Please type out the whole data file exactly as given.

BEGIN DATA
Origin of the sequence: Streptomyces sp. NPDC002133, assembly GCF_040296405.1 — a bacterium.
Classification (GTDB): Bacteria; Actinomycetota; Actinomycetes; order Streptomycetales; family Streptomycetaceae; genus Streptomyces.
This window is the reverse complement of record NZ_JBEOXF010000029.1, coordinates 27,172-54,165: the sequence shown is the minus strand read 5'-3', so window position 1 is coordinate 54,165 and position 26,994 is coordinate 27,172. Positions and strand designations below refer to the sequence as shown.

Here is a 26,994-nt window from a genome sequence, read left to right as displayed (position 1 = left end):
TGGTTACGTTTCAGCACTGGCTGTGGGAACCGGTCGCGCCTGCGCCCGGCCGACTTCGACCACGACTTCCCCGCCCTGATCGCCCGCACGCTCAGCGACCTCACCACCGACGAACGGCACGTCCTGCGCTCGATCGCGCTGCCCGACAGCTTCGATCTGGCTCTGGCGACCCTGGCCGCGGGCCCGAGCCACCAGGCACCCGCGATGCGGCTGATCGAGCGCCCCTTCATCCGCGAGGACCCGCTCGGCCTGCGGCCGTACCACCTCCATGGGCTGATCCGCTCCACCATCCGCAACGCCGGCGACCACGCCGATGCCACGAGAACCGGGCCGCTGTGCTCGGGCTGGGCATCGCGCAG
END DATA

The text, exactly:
Origin of the sequence: Streptomyces sp. NPDC002133, assembly GCF_040296405.1 — a bacterium.
Classification (GTDB): Bacteria; Actinomycetota; Actinomycetes; order Streptomycetales; family Streptomycetaceae; genus Streptomyces.
This window is the reverse complement of record NZ_JBEOXF010000029.1, coordinates 27,172-54,165: the sequence shown is the minus strand read 5'-3', so window position 1 is coordinate 54,165 and position 26,994 is coordinate 27,172. Positions and strand designations below refer to the sequence as shown.

Here is a 26,994-nt window from a genome sequence, read left to right as displayed (position 1 = left end):
TGGTTACGTTTCAGCACTGGCTGTGGGAACCGGTCGCGCCTGCGCCCGGCCGACTTCGACCACGACTTCCCCGCCCTGATCGCCCGCACGCTCAGCGACCTCACCACCGACGAACGGCACGTCCTGCGCTCGATCGCGCTGCCCGACAGCTTCGATCTGGCTCTGGCGACCCTGGCCGCGGGCCCGAGCCACCAGGCACCCGCGATGCGGCTGATCGAGCGCCCCTTCATCCGCGAGGACCCGCTCGGCCTGCGGCCGTACCACCTCCATGGGCTGATCCGCTCCACCATCCGCAACGCCGGCGACCACGCCGATGCCACGAGAACCGGGCCGCTGTGCTCGGGCTGGGCATCGCGCAG